1 min read.Updated: 26 May 2021, 08:47 PM ISTRhik Kundu
During 2021 global passenger numbers are expected to recover to 52% of pre-COVID-19 levels (2019), IATA said
Global air passenger traffic is expected to recover to 88% of pre-covid levels or traffic seen in 2019 before the pandemic during 2022, and is expected to surpass this level during 2023, airline association The International Air Transport Association (IATA) said in a statement on Wednesday.
During 2021 global passenger numbers are expected to recover to 52% of pre-COVID-19 levels (2019), IATA said.
According to data from the United Nations-backed International Civil Aviation Organization (ICAO) the total number of passengers carried on scheduled services rose to 4.5 billion in 2019, up 3.6% from the previous year.
Meanwhile, IATA, which has over 290 member airlines globally including Indian airlines like IndiGo, Air India, Vistara and SpiceJet, expects global passenger numbers to grow to 5.6 billion by 2030.
"Beyond 2030 air travel is expected to slow, due to weaker demographics and a baseline assumption of limited market liberalisation, giving average annual growth between 2019 and 2039 of 3.2%. IATA’s pre-COVID-19 growth forecast for this period was 3.8%," it said.
The recovery in air passenger traffic remains slightly stronger than the recovery in demand measured in revenue passenger kilometres (RPKs), which is expected to grow by an annual average of 3% between 2019 and 2039, IATA said in the statement adding that this is due to the strength of domestic markets like China which have large passenger numbers.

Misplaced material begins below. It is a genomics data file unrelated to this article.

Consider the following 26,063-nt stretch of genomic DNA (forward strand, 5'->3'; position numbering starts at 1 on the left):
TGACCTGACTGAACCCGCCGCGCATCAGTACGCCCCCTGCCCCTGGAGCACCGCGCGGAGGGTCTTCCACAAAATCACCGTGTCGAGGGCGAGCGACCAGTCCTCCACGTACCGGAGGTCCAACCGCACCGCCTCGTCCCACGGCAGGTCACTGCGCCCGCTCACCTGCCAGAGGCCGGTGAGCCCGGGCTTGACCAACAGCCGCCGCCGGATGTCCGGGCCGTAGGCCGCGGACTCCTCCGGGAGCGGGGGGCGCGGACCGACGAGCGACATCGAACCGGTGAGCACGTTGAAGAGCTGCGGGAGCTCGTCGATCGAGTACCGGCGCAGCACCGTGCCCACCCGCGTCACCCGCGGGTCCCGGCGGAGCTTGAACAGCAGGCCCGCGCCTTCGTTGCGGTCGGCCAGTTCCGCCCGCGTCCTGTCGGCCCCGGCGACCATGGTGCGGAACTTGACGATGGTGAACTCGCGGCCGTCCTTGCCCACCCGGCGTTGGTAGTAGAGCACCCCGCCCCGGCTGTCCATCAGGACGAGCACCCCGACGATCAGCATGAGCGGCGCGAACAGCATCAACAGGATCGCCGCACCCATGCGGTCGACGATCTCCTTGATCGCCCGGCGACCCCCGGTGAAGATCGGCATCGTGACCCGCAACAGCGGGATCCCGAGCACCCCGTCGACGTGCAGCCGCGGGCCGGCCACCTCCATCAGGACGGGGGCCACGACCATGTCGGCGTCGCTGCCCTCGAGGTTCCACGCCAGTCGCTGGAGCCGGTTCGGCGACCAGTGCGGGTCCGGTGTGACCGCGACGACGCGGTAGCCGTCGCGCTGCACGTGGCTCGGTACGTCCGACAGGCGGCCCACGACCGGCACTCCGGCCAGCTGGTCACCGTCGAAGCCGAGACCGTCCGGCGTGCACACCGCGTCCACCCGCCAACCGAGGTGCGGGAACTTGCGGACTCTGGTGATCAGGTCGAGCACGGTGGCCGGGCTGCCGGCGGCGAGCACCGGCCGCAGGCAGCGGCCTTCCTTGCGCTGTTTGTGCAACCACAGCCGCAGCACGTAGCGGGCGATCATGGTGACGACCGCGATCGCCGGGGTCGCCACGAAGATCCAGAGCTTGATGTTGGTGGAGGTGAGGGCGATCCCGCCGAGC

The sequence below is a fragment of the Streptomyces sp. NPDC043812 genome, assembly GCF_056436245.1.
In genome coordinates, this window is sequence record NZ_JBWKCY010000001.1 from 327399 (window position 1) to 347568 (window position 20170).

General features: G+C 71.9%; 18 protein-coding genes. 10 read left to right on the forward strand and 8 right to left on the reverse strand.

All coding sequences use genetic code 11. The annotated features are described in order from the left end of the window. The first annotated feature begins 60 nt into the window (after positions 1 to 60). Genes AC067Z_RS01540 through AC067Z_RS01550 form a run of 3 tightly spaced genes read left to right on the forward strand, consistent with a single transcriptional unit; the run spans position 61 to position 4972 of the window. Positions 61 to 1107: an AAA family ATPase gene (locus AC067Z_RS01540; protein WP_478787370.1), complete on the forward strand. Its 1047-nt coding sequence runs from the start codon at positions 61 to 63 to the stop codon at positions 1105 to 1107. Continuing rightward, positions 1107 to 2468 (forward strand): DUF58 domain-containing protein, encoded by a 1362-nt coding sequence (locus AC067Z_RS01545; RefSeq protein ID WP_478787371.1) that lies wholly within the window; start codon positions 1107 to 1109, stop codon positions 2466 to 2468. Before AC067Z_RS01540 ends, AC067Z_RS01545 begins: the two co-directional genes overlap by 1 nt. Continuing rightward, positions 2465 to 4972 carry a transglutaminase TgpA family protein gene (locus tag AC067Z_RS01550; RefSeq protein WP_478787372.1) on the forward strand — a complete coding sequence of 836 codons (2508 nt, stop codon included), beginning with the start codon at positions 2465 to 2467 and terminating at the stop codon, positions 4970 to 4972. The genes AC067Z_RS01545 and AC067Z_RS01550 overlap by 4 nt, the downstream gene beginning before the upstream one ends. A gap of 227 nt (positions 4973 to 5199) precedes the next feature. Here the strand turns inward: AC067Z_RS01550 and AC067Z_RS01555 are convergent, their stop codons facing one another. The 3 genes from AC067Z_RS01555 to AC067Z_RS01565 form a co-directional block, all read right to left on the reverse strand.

“ We are in the deepest and gravest crisis in our history. But the rapidly growing vaccinated population and advancements in testing will return the freedom to fly in the months ahead. And when that happens, people are going to want to travel," said Willie Walsh, IATA’s Director General.
"The immediate challenge is to reopen borders, eliminate quarantine measures and digitally manage vaccination/testing certificates. At the same time, we must assure the world that aviation’s long-term growth prospects are supported with an unwavering commitment to sustainability. Both challenges require governments and industry to work in partnership," he added.
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